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Tips for Project Management

Tip and tricks I learned from managing the last project I worked on.


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Riccardo Cipolleschi

3 years ago | 6 min read

What I learned in the last project

At Bending Spoons, we are approaching the end of a long project. The focus of the project was to develop a single library that grouped together several minor libs we had developed in these years. The project started in November 2019 and we are about to release the first apps with it inside.

We did several mistakes on this journey, but these taught us a lot: not only about technical topics but also about team cooperation and people management.

The goal of this post is to share what I learned in the 3 major phases of this project: preparation, execution, conclusion. I hope these pills can help other people in managing their projects.

Preparation

During this phase, the team is studying the problem, understanding the scope of the project, which tasks must be carried out, and what resources are needed. This is a planning phase and it is considered finished when the team has a clear idea about what to do.

Photo by tableatny at Flickr
Photo by tableatny at Flickr

Write ahead what’s your plan.

The first thing I learned is to jot down a plan for the project. The plan should be divided into phases that will be split again by the team. The goal of the plan is to identify the main steps that the team has to tackle to complete the project successfully.

It has another benefit: people interested in the project can follow it easily. Whenever they need more information, you can link them to the plan and use it to explain in which phase the team is and on what it is working on.

It can be used also as a guide to define estimates on when each phase should be finished.

Set timelines to manage expectations.

Your team is not the only part invested in the project. There are several other people in the company that shares an interest in the project. Setting up a timeline of when every phase of the plan would be finished and, ultimately, when the project could be considered done, helps to provide all the information these third parties could be interested in. It can also start discussions about why the timeline is so long (or so short) and it should improve the estimates extracted from the plan.

Always keep in mind that there could be unforeseeable events that could delay the timeline. Plan for them by increasing those estimates: it’s always better to finish the project sooner than expected than to deliver it with a big delay.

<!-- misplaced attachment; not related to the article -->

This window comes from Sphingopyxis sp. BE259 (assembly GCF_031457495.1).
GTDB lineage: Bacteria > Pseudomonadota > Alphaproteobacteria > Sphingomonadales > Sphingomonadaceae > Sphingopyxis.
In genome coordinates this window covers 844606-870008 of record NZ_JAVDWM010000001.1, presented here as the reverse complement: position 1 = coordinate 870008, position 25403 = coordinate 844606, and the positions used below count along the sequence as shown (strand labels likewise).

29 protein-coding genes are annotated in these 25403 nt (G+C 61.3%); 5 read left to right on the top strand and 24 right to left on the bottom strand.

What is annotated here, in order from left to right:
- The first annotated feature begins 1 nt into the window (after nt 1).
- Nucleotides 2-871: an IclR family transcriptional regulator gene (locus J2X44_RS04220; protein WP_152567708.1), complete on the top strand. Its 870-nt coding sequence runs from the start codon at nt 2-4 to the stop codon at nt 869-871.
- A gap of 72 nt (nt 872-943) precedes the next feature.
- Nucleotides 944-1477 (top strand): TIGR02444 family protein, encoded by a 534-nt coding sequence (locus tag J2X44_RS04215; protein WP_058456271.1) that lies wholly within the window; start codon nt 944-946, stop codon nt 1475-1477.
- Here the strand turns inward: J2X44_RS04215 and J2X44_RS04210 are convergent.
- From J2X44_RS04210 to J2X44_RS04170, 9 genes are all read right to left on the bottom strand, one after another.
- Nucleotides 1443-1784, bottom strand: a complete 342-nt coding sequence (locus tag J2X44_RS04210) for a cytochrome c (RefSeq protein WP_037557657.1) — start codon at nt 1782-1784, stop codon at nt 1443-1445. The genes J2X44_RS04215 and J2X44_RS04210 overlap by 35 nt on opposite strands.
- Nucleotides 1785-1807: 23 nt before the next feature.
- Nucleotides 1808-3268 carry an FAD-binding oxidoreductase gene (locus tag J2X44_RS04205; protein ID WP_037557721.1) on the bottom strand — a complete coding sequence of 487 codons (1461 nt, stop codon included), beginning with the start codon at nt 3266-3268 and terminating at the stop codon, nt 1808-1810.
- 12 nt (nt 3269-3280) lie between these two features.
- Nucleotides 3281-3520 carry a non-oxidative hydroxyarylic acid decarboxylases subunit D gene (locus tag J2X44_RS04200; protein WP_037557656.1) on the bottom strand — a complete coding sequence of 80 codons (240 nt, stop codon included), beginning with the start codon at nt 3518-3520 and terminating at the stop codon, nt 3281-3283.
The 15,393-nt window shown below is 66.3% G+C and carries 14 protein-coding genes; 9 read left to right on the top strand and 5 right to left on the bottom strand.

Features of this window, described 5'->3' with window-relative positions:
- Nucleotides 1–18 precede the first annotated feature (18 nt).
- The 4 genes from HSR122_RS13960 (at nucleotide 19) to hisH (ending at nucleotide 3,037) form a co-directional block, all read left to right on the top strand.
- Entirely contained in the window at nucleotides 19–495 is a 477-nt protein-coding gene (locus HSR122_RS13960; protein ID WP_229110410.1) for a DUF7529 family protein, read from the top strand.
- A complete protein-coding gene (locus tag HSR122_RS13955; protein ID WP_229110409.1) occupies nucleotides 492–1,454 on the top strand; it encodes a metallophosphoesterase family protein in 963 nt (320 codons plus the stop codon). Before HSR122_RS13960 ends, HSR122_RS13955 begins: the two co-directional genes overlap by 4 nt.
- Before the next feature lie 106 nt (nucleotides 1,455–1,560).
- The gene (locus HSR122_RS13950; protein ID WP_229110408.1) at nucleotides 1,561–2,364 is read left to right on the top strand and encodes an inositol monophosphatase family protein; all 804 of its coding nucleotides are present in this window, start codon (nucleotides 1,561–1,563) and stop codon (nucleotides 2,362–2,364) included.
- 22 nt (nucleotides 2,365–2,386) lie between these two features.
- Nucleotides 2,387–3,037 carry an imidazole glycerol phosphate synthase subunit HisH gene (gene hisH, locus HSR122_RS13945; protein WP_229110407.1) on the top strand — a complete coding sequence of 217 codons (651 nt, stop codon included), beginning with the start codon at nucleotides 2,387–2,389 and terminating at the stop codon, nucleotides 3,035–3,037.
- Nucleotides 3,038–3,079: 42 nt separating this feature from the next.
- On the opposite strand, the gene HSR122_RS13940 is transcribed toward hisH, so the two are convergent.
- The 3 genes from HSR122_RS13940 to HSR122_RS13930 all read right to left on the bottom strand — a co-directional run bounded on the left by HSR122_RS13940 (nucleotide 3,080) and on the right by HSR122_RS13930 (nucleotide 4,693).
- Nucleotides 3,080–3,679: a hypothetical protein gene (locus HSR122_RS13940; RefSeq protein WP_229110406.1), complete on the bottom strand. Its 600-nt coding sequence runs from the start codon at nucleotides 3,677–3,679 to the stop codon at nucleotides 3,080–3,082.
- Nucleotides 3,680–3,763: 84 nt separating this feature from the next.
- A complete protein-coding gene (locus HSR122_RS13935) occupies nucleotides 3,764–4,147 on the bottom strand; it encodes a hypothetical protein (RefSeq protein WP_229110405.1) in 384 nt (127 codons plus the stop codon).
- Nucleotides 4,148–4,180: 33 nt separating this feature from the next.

Deliver small documents before starting…

When you start working on a project, you have to design one or more components, the architecture of the project, and take several other decisions.

Write them down in their own small document: collect all the reasoning performed, all the alternatives considered, the pros and cons of each of them, the final choice, and why that has been chosen.

This will not only become part of the documentation for the project itself, but it should make it easier for other people to jump into the project.

I want to stress that the documents must be small. People are submerged with other things to do: a single document of 40 pages can be frightening! Having several smaller documents allows other people to read them when they have time.

…And ask feedback as soon as you can.

Once the document is created, ask for feedback. If they are small, people should be able to look at them, understand what is their purpose and your choices and then you can discuss them. The feedback loop should be quicker and it would help you adjusting the trajectory of the project.

It should also prevent big changes while people are implementing the project and should prevent some big wastes of time.

If you are redoing something, write down how much it took the first time.

If your job is to reimplement from scratch something that was already there, take some time to understand how long it took to create it the first time. Not only it will be a great guideline to craft a good estimate of how long will take to finish the project, but it will also help in managing the expectation.

If you need help from other teams, communicate the need as soon as possible.

It can happen that your team requires support from other teams. As soon as you discover that, notify the other team and organize a meeting with them to plan the work. Unpredicted coordination among teams can be disruptive because all teams have their own goals and agenda and those are rarely aligned and can lead to great delays.